Minister John Duncan released a statement saying that “Negotiations continue to be Canada's first choice for resolving specific claims and we are working with First Nations to that end.” He added “However, First Nations can now opt to refer their claims to the Tribunal for a binding decision if three years of negotiations do not result in a final settlement.”
It’s that last statement that’s troublesome. One can hardly call going to the tribunal an option when the feds have walked away from the table. I’m wondering how many of the 60 plus claims are over the Tribunal’s $150 million dollar limit. Of course there is still the option to go to court. At least the lawyers will be happy.
Liberal Indian Affairs Critic Carolyn Bennett has called on the government to negotiate in good faith with First Nations, proving that moral clarity comes easier to those in opposition.
When in power under Chretien, the Liberals pulled the rug out from under the Assembly of First Nations on specific claims. INAC and the AFN had a joint working group and agreed to set up an independent tribunal, which could evaluate the value of a claim and compel the government to pay within specific deadlines. However, the bill the Liberals put forward held to none of these principles. The legislation let the Minister of Indian Affairs appoint and remove commissioners, had no timelines (meaning claims could be delayed indefinitely) and capped compensation at $7 million. The legislation passed, despite outcries from First Nations citizens across Canada.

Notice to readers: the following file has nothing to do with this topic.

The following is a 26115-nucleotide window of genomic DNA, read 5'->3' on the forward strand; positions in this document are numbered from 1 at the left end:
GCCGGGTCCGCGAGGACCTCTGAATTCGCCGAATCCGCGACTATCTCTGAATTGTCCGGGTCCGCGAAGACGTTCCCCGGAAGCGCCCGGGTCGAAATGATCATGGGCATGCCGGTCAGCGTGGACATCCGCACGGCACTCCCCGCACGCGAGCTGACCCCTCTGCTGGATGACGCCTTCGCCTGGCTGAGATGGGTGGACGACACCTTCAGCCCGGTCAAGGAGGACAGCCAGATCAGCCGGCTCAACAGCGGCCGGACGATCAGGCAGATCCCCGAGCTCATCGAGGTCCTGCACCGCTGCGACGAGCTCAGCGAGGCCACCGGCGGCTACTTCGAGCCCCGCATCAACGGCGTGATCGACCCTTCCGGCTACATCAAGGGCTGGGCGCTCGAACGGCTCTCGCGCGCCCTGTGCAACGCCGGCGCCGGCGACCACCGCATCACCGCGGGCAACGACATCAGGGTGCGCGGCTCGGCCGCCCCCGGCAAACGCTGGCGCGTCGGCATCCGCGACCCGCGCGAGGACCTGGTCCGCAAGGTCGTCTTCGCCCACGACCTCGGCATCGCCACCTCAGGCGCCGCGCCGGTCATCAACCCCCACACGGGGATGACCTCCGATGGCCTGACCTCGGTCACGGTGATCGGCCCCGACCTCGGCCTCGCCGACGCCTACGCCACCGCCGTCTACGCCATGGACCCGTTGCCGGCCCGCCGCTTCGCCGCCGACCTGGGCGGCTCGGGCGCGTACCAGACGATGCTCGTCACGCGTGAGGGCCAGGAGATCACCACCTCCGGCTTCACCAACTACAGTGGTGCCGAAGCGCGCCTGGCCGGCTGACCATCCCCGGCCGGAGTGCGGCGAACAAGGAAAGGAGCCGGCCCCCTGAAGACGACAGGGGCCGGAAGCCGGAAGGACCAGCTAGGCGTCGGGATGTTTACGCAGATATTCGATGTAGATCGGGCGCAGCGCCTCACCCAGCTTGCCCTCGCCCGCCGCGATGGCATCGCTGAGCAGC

To give Paul Martin his due, he never enabled the legislation. Of course he never fixed it either. That was left to Jim Prentice.
Politics are full of fickle friends and shifting (or shifty) ethics.